One day you’ll be shopping and wonder out loud, “I wish my sisters were awake so they could tell me if I should get this dress,” and your friend will look at you and say, “I’m your family now. Get the dress.” And as hilarious it will seem in the moment, you’ll realize it’s true. Another day you’ll be at lunch with your roommate and say, totally casually, “are you ready to go home?” It will feel weird in your mouth the first time, but then, out of nowhere, it won’t. One weekend you’ll leave the country for a short little vacation, and instead of missing the States – your “real” home, your family – you’ll miss your study abroad location: Your bed, your friends, your classes.
The truth is, you’ll always miss your family.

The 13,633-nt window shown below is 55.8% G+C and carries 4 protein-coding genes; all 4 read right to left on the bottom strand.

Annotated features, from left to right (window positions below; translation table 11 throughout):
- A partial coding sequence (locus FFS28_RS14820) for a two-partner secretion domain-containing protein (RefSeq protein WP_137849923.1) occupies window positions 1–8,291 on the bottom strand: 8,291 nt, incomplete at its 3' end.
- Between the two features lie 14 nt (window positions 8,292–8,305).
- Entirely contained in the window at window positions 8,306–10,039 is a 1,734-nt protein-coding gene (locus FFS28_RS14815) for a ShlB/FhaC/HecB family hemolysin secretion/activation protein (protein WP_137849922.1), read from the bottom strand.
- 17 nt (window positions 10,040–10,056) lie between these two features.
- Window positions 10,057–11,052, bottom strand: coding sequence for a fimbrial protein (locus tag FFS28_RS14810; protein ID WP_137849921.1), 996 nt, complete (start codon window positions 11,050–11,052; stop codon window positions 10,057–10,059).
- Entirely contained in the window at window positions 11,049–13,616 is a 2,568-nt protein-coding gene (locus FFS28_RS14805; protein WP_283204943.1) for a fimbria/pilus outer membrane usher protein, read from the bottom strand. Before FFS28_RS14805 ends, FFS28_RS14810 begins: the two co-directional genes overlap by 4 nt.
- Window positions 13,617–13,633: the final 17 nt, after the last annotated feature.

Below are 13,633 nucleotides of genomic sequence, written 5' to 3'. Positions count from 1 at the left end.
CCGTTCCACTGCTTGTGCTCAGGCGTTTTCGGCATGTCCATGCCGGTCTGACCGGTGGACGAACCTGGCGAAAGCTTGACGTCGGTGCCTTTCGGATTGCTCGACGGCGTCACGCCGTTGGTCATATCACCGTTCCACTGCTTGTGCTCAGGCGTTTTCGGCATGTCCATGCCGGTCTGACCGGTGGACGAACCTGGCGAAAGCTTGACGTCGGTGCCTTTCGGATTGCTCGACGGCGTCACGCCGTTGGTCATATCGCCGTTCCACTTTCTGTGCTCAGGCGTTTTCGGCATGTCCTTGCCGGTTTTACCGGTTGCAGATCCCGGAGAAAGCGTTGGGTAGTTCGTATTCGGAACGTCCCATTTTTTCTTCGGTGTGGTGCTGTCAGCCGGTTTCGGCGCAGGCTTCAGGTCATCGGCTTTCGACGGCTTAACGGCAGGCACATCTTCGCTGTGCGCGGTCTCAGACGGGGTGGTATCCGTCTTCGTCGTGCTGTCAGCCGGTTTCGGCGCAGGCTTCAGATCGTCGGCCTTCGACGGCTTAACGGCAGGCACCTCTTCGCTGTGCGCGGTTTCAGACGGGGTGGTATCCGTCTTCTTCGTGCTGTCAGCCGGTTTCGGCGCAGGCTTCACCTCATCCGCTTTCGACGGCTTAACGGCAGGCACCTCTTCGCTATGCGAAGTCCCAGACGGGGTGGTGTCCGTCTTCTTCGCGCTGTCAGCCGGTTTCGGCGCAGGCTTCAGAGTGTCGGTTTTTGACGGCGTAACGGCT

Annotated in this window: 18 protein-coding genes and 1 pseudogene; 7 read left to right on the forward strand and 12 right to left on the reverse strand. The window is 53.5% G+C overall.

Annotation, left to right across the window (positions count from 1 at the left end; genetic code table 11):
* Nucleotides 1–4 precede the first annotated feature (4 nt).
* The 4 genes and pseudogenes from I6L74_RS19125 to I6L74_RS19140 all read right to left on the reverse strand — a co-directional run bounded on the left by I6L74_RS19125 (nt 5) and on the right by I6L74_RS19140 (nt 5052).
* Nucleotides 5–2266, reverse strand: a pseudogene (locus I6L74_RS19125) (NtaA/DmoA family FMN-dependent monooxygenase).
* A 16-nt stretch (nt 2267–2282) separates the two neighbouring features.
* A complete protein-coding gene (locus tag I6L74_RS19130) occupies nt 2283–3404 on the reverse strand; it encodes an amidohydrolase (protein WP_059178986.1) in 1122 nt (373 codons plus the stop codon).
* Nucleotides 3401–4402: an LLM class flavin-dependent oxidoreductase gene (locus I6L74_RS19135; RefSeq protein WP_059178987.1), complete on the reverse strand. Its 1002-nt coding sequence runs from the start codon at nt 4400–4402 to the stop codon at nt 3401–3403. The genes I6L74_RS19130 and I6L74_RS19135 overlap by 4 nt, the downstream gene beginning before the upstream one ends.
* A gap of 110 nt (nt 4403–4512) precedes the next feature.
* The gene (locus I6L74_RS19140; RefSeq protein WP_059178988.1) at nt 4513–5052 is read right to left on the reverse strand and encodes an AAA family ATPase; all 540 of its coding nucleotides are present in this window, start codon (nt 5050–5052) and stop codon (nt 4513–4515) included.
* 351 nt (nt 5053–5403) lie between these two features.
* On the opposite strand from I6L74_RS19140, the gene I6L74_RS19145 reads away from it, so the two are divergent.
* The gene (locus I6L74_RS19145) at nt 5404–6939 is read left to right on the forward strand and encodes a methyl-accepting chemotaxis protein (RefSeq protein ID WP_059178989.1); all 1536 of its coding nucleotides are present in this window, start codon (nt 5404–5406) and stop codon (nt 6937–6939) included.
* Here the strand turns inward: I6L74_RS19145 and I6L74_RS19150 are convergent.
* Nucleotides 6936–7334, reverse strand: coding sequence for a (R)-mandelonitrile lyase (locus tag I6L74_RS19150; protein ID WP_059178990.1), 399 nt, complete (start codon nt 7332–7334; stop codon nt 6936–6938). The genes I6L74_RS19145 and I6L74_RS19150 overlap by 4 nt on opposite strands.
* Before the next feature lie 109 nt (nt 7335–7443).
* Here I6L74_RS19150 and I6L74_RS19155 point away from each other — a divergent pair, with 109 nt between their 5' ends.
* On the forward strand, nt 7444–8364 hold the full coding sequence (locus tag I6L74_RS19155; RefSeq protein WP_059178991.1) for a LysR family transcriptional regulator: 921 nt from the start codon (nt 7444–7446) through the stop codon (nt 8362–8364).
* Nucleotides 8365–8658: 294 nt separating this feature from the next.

I still text mine every day and FaceTime them twice or three times a week, but it gets easier. We only have a few good overlapping hours in the day (and I’d be lying if I said I didn’t look forward to dinnertime when everyone would be waking up back home), but just like back in the States, I’ve made my own life here, and I love it. When orientation week is over, you get into a routine and realize that this is your life now – at least for a little while. It won’t happen all at once, but you’ll start to appreciate the little moments of realization and store them away to pleasantly look back on later.
I’m actually glad it happened this way; I didn’t waste too much time that could have been spent exploring new areas, meeting new people or trying new foods. It only took three days to go from my absolute low to my absolute high, and the happiness I feel now, a few weeks in, was worth the hardships when I first got here. You could research every blog post, every Pinterest listicle, every YouTube video, but the cliché of “this will be the best time of your entire life!” doesn’t sink in until you experience it yourself – and you will. Promise.